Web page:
Housing advocates are particularly excited about AB 2011.
An August analysis by UrbanFootprint, a software platform that analyzes city data for urban planners and local governments, found that the new law could produce 1.6 million to 2.4 million new homes, depending on market conditions, including hundreds of thousands of affordable units.
“AB 2011 has tremendous potential to unlock … a ton of land for development that was previously off limits,” said David Garcia, policy director for UC Berkeley’s Terner Center for Housing Innovation. “It’s a huge deal.”
Garcia said he sees both bills as a sign that lawmakers in Sacramento are taking a stronger “pro-housing approach” and are willing to push for the kind of legislation that is notoriously difficult to pass amid interest group infighting.
Ray Pearl, executive director of the California Housing Consortium, one of the co-sponsors of AB 2011, called the measure a “game changer.”
“It’s really unprecedented that we brought together all of those different groups. As you look forward, nothing is ever easy in Sacramento, nor should it be,” Pearl said. “But there are a lot of folks that want similar outcomes. Hopefully, we are going to be able to use this coalition for future efforts.”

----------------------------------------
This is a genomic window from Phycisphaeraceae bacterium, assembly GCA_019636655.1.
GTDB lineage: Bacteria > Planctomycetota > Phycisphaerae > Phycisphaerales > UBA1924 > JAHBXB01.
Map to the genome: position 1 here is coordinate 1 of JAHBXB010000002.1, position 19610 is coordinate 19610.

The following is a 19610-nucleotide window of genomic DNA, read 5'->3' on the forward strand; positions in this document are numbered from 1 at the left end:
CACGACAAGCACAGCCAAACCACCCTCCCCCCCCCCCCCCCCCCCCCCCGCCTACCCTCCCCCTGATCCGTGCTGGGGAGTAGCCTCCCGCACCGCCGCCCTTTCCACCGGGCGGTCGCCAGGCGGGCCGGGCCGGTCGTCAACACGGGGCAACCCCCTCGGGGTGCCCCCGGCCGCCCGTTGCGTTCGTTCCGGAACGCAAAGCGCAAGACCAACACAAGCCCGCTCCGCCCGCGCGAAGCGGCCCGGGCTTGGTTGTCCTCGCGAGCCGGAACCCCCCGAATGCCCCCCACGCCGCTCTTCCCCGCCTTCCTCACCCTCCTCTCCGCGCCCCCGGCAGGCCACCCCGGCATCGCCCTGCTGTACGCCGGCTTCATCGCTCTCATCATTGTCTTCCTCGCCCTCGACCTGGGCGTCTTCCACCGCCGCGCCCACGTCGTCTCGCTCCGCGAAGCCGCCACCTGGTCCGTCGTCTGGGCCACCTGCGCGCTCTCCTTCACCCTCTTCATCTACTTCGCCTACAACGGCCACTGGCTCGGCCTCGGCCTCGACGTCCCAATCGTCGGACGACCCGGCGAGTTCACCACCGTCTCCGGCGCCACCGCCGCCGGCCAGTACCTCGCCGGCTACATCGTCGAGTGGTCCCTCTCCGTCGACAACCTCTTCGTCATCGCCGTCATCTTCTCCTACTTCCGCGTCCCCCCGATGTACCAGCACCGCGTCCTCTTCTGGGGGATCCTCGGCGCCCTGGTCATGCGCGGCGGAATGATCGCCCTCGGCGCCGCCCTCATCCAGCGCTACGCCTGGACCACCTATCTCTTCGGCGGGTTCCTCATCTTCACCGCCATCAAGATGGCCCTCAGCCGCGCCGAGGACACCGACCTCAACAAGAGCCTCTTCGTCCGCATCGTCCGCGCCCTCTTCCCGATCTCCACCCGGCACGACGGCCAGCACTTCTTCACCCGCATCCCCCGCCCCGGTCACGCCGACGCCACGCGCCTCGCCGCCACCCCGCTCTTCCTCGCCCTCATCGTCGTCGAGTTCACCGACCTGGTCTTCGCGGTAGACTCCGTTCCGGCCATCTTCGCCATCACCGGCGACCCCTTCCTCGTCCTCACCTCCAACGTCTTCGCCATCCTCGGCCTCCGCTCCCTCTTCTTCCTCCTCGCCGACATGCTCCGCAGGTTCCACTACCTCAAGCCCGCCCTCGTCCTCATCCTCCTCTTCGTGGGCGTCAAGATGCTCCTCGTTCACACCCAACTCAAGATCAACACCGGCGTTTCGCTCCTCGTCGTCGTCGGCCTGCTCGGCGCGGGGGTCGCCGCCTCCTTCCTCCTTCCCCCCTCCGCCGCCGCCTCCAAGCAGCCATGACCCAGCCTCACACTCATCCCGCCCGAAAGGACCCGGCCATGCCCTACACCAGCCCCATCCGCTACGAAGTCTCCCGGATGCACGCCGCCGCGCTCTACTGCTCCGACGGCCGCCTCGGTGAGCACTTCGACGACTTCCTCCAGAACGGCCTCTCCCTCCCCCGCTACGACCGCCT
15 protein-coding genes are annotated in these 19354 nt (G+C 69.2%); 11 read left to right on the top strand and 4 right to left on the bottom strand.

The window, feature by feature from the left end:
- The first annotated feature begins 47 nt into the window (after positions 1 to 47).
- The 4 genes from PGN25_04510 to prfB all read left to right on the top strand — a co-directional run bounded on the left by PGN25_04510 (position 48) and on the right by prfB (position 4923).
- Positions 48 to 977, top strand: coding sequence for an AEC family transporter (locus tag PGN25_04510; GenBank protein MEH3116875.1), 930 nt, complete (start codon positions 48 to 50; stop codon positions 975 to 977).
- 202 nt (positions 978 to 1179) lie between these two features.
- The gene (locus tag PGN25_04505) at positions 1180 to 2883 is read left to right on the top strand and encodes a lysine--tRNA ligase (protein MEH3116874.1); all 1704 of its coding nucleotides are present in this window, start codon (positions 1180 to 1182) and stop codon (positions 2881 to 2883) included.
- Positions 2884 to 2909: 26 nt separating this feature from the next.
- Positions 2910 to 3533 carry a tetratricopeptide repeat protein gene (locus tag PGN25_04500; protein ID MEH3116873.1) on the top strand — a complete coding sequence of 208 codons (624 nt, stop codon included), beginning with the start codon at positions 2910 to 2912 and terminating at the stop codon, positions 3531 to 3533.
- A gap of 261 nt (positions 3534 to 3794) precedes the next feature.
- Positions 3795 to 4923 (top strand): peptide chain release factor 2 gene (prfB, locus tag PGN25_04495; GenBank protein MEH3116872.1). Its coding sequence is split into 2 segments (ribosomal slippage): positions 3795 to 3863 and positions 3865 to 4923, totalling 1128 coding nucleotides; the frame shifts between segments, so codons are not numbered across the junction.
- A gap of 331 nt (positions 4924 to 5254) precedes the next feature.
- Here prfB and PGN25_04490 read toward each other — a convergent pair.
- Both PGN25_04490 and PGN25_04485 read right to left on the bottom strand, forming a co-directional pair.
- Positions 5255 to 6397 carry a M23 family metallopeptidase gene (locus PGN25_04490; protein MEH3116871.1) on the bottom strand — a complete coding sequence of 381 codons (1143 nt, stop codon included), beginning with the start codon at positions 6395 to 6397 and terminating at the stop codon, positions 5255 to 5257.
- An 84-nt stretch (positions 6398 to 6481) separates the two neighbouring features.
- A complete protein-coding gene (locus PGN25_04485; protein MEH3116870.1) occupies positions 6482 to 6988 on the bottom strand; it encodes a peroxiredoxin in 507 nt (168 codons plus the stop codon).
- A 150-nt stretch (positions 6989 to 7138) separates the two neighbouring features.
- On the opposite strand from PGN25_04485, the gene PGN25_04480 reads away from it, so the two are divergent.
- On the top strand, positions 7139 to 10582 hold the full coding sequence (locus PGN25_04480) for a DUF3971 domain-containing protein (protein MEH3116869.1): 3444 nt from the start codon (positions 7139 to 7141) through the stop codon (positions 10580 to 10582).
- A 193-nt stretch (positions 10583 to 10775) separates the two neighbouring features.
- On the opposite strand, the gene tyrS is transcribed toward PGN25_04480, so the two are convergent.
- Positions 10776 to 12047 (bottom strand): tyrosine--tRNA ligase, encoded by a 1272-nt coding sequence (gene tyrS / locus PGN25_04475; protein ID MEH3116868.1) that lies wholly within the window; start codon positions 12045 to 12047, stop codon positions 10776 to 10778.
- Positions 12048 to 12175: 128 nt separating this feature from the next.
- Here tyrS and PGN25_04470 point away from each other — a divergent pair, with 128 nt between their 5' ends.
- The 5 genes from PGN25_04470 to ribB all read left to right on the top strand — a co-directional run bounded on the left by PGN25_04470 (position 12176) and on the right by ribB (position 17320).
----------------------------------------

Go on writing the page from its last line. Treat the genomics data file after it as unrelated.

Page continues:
Erin Lehane, legislative director for the trades council, said SB 6 will provide valuable work to local residents.
“These are opportunities for young people who really, really need the opportunity,” she said.
To finalize a deal, Caballero and Wicks worked together to craft two bills that promised each coalition a slice of the pie.
“As the clock started ticking down, we both agreed we would make some amendments that would give each one of us what we wanted,” Caballero said, even if that meant “everybody was a little bit unhappy” with the final product.
The Assembly bill includes a requirement for union-scale wages, along with stringent environmental standards and a mandate that a certain percentage of the units be affordable for low- and extremely low-income residents.
Some projects would be exempt from local governments’ discretionary approval process as well as the restrictive California Environmental Quality Act, which has been used as a legal weapon to slow down or even halt housing construction.
The labor requirement ensures that contractors provide healthcare benefits and union-level pay, so-called prevailing wages, to all workers, even if some aren’t unionized. Contractors have argued that prevailing-wage requirements drive up costs and housing prices.
The Senate’s version was billed as a “middle-class” housing proposal, and requires the union-scale wages as a minimum labor standard while ensuring that a so-called skilled and trained workforce is used in most situations. The additional regulation guarantees most workers are unionized.
The cautious optimism about future legislative housing agreements could be short-lived, however.
Lehane said the trade unions remain concerned about most residential housing construction projects, especially those not using union workers, because those builders are “paying and treating workers unfairly.”
“I think that is not something that changes overnight,” she said. “As our responsibility, we need to remain ever vigilant to that.”
The new laws will go into effect July 1.